When NASA’s Voyager 1 and 2 spacecraft  left Earth in 1977, they had a mission that was possible only at that very moment in human history. The spacecraft were headed toward two of the outer planets of our solar system, and would use the gravity of one planet to swing themselves toward the next.

It’s the alignment of Jupiter, Saturn, Uranus, and Neptune that make this gravity swing dance possible. This alignment happens only once every 176 years, and it happened just at the time when human space technology was ready to meet the challenge.

When it comes to the Voyager mission, the numbers themselves are cosmic. Voyager 1 is 13 billion miles away from Earth, and counting. Voyager 1 and 2 discovered “The Great Dark Spot” on Neptune and the first active volcanoes on another planet — on Jupiter’s moon, Io. In 2012, Voyager 1 passed across the far end of our solar system to give humanity its first taste of interstellar space.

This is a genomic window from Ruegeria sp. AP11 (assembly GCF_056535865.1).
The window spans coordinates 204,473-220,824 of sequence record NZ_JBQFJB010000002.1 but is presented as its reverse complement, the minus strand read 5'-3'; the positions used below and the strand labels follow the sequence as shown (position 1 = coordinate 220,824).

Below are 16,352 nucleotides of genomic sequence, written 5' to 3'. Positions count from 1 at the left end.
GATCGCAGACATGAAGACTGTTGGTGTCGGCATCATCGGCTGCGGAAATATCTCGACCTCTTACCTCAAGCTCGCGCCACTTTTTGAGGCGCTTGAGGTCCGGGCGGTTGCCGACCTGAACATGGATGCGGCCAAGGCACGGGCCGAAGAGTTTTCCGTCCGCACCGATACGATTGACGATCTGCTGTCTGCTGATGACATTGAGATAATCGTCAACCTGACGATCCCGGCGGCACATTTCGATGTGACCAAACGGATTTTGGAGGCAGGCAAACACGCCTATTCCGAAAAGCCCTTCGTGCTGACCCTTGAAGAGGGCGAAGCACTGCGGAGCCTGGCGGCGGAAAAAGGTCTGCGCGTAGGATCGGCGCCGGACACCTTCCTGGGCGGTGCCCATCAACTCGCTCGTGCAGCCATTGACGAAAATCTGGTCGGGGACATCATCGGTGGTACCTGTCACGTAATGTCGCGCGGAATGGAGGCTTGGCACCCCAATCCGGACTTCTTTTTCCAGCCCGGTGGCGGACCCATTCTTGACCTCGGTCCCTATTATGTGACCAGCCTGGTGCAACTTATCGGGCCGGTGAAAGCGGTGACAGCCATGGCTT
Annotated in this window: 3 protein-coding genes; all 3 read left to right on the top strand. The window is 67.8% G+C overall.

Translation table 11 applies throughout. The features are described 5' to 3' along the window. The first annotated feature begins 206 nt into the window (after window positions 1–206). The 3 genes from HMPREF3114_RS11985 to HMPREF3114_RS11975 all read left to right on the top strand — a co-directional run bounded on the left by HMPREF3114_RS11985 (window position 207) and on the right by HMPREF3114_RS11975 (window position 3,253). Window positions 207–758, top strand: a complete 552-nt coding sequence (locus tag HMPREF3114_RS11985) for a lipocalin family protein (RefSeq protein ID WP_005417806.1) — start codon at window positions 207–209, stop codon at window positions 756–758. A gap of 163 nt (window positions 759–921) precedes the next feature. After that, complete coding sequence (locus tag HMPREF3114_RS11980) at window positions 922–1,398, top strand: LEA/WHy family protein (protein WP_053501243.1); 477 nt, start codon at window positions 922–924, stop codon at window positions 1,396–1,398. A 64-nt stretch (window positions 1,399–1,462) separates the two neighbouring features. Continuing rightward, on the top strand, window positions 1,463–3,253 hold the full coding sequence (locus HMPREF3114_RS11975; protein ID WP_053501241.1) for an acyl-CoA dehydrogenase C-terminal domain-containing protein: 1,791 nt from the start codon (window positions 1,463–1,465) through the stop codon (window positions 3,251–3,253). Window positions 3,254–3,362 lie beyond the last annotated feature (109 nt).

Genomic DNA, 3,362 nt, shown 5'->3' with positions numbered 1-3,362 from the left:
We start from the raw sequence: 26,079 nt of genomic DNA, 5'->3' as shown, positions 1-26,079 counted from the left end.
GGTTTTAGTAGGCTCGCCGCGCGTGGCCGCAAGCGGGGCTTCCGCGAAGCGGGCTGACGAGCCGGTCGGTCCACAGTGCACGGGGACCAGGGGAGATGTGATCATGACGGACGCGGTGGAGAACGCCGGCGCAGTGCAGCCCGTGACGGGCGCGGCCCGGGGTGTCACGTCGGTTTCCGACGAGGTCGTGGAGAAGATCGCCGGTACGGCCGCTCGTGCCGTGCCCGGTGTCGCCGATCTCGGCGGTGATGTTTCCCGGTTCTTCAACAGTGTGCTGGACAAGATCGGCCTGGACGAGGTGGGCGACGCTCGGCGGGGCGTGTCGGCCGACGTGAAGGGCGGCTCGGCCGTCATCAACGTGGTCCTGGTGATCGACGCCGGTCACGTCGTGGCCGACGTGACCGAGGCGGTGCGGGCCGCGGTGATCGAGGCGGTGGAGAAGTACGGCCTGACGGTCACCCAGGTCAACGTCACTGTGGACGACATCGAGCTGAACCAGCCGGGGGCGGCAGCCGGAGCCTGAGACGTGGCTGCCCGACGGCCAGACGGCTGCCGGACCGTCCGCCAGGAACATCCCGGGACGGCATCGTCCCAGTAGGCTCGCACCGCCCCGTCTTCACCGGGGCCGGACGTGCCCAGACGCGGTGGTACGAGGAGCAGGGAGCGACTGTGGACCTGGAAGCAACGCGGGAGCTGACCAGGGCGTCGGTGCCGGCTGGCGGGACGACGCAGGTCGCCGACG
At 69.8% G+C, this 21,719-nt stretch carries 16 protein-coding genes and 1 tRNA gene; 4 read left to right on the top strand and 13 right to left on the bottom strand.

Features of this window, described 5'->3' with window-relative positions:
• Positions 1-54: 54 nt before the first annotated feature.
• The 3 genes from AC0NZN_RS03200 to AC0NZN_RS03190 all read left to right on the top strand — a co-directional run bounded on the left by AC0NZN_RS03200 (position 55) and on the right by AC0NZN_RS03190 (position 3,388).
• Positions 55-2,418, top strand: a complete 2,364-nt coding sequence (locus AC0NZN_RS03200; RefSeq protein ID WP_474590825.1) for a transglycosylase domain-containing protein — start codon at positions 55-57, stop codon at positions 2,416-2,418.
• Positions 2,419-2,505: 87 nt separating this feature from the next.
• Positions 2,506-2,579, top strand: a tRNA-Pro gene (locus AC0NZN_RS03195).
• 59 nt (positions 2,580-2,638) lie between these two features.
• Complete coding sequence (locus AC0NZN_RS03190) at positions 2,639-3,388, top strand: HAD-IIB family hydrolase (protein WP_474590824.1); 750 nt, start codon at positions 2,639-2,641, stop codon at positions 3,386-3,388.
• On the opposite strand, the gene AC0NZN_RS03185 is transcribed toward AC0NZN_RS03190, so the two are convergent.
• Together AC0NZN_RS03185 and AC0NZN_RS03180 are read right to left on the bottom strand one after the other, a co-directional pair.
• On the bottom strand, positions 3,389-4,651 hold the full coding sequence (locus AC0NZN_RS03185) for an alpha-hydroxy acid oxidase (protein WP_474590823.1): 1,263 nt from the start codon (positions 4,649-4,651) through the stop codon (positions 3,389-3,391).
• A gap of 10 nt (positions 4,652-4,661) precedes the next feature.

These were not among the outcomes Ed Stone could have imagined when he and his colleagues at NASA’s Jet Propulsion Laboratory prepped the two Voyagers for launch in 1977. Their mission was a four-year sortie to Jupiter and Saturn — which at the time seemed plenty ambitious. The moon landing was still a fresh memory.

Now in his 80s, Professor Stone, a physicist and National Medal of Science recipient, continues to serve as chief scientist for the program he helped launch. He is also a full-time professor and researcher at Caltech. He spoke with KQED News host Devin Katayama on the occasion of Voyager’s 40th anniversary.

Katayama: Professor Stone, you were in your early forties when Voyager 1 and 2 launched into space. What was the original goal of that mission?

Stone: The original goal was a four-year mission to Jupiter and Saturn and Titan, a moon of Saturn. And we had two spacecraft to give us a higher probability of having at least one making it on that four-year journey to Saturn.

Katayama: So did you ever think the Voyager spacecrafts would last this long?